Wendy Soars as a Modern Retelling

March 16, 2020 | Written by Calvary Dominique, Illustrations by Jessica Chin

“All children, except one, grow up,” is how J.M. Barrie famously introduces his novel Peter Pan. With these six simple words, Peter Pan’s mythology was forever enshrined in our culture, becoming a symbol of the optimism of childhood and the refusal to sacrifice joy, adventure, and passion. The story of “The Boy Who Wouldn’t Grow Up” has stood the test of time through its many, many adaptations precisely because its themes are universal and, well, timeless.
Wendy, directed by Academy Award-nominated director Benh Zeitlin, contains much of the same heart and soul as the classic Peter Pan story, but it is unique in tone. Instead of telling the story from Peter’s perspective, Zeitlin works from Wendy Darling’s point of view. This iteration of Wendy (Devin France) is all at once free-spirited, passionate, wild, and fierce, and she is full of genuine kindness and heart.


Illustrations by Jessica Chin

Wendy is an 11-year-old girl who dreams of adventure, but for now, she is stuck in an impoverished home over the diner where her hardworking mother (Shay Walker) toils. Wendy’s mom has given up on the dreams she once had as a girl, settling for a life of quiet unease in order to care for her children, and this saddens her immensely. “Dreams change,” she tells her daughter. But Wendy refuses to accept this. And so, she vows to everyone who will listen, including her two twin brothers Douglas and James (Gage and Gavin Naquin), that she’ll be different.
Rather than its usual Victorian England setting, the film is set in rural Louisiana, giving it a grittier and more current feel. Early on in the film, years prior to the main action, Wendy’s young cousin Thomas (Krzysztof Meyn) boldly announces to the room that he’s going to be a pirate when he grows up, but gets sharply rebuked. “You’re going to be a mop and broom man,” his grandma says, matter-of-factly. But Thomas will have none of it. Muttering to himself a denial of her words, he runs outside when no one is looking, jumps aboard a moving freight train, and disappears. Signs are put up all over town, but no one can find him. Wendy has no idea where he has gone, but the audience can feel her wanderlust; she envies him for having escaped. It’s not until years later, when the train makes another appearance, this time to take Wendy and her brothers away, that the truth is revealed. He has been living in Neverland as a pirate, and he hasn’t aged at all.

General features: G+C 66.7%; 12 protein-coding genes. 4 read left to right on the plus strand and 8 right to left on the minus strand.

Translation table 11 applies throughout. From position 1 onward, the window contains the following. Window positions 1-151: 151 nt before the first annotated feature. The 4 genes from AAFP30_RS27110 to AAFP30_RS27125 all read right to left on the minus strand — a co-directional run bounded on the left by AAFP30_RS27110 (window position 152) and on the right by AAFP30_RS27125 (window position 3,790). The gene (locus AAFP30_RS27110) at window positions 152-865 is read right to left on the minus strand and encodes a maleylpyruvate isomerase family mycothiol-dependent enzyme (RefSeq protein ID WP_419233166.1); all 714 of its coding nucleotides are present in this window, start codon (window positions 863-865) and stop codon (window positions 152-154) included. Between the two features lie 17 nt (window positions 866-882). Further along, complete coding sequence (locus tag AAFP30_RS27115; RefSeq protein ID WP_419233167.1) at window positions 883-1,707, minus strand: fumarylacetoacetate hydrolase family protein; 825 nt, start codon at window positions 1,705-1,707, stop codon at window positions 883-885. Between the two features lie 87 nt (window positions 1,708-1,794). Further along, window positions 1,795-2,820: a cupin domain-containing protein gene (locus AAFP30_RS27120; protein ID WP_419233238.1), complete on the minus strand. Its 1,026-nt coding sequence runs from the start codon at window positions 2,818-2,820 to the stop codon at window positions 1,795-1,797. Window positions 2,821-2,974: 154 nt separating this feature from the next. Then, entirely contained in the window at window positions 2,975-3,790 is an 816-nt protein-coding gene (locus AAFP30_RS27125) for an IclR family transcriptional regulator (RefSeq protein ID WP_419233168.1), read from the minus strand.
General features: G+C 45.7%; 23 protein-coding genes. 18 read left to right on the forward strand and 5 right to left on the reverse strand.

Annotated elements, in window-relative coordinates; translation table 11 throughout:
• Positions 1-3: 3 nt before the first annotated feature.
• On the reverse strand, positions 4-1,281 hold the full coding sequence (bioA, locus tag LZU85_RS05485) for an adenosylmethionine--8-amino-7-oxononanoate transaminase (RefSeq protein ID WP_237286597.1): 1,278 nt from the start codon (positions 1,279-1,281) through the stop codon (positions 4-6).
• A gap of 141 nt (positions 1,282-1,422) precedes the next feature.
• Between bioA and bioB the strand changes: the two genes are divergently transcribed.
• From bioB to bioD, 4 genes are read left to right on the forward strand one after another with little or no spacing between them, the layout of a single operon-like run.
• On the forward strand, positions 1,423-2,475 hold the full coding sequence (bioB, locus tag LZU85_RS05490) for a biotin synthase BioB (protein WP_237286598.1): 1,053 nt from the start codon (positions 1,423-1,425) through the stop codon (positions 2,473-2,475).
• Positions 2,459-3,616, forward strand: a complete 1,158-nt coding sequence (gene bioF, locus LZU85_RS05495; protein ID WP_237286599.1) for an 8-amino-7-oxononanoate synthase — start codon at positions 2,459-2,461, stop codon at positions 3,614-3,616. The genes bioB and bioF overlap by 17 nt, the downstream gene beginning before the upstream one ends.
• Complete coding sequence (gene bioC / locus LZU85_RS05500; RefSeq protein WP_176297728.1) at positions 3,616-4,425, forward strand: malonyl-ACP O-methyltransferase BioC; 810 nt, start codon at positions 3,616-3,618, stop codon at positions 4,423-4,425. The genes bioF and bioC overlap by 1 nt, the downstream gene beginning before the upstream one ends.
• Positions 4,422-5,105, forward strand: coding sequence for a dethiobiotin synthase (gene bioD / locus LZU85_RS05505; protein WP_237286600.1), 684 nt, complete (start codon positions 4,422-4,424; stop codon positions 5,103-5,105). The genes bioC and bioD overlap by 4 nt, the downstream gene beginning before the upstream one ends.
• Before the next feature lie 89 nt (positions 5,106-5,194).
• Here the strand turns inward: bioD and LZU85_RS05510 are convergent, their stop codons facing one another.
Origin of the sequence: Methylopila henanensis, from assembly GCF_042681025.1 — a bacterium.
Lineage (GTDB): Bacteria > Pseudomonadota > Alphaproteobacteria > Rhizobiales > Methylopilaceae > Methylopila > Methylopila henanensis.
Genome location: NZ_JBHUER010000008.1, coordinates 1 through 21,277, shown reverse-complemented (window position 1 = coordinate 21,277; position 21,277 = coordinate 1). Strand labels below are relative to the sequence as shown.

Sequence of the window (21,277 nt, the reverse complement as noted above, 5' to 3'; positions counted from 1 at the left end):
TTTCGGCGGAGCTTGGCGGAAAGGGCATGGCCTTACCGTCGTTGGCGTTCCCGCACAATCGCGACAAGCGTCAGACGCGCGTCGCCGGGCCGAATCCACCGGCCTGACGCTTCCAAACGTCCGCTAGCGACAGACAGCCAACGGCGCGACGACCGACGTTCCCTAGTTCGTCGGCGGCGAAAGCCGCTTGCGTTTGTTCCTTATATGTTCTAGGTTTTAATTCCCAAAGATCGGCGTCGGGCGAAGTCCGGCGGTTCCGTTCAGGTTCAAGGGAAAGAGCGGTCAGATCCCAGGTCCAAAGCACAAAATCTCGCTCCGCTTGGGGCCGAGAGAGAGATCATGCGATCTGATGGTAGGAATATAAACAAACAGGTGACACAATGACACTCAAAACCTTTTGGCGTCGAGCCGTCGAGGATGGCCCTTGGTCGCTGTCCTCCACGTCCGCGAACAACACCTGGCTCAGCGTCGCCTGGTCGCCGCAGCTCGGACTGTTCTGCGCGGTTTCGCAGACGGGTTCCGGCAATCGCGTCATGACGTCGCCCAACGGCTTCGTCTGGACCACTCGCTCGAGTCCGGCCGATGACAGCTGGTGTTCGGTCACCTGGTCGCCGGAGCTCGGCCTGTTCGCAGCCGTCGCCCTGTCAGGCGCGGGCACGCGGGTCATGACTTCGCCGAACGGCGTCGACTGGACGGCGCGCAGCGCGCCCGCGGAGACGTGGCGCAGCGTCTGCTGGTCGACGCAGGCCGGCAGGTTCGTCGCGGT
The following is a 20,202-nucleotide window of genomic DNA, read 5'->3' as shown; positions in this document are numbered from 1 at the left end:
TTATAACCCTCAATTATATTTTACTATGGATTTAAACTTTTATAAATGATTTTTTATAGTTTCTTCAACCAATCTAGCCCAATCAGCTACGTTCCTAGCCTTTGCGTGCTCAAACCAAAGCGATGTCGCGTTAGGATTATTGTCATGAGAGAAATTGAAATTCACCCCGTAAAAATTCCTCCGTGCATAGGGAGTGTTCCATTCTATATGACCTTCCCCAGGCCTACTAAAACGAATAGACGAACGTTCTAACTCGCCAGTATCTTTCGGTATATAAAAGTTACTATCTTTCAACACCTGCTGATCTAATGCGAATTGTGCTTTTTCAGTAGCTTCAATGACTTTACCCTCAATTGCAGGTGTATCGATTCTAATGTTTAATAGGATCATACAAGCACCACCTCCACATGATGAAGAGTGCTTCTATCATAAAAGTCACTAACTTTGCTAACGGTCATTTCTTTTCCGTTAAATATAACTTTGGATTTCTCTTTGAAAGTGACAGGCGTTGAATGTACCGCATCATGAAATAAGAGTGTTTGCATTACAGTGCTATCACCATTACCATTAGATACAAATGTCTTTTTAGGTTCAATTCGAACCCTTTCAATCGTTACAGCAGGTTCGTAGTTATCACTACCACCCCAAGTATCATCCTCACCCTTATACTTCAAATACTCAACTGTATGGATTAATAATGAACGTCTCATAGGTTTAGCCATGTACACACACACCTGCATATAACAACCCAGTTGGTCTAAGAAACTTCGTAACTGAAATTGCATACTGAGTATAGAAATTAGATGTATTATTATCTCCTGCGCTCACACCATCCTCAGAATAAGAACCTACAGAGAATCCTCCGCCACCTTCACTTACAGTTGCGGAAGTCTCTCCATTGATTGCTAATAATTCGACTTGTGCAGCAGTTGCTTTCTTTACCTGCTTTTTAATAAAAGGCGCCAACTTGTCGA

This movie took seven years to make because Zeitlin thrives on the unorthodox. Detailed in a piece by IndieWire, he discovered the boy who would end up playing Peter Pan (Yashua Mack) in a Rastafarian compound in the forest, and this casting decision came only after his team had spent a year auditioning 1,500 kids, none of whom fit his vision. Rather than portraying Peter Pan as a British kid “who’s just sort of prancing around this imaginary Caribbean landscape,” he explains, “our Peter had to be able to navigate this terrain with such a level of knowledge, agility, and fearlessness that we were never going to be able to bring someone who hasn’t experienced this before.” He shot most of the movie on the island of Montserrat and remained committed to his vision even as things grew more chaotic on set. 
Even though this is a movie about kids, it’s not really a film for kids. It’s most effectively viewed with wiser eyes, by those who have already grown up, looking back on a childhood they’ve lost. For a movie based on the Peter Pan mythos, there are no fairies, mermaids, bumbling pirates, or ticking crocodiles. Yes, there’s certainly magic in this movie, but it’s less “fantastical” in nature and more grounded in realism. The movie gets incredibly dark and heartbreaking, and as an avant-garde, arthouse film, it might confuse younger audiences. In that regard, it has much in common tonally with Spike Jonze’s moody adaption of Where the Wild Things Are
Wendy is a wild, untamed, and intentionally unpolished movie. Unlike most Peter Pan adaptations, this film is significantly less plot-driven and more focused on emotion and feeling. The brilliant colors and the vibrant cinematography combine with an incredible score to form a truly impressive, albeit imperfect film. It’s bizarre, but it works. There’s a rawness and vibrancy to the performances of the young actors that feels true, and that this is their start towards bright futures in film.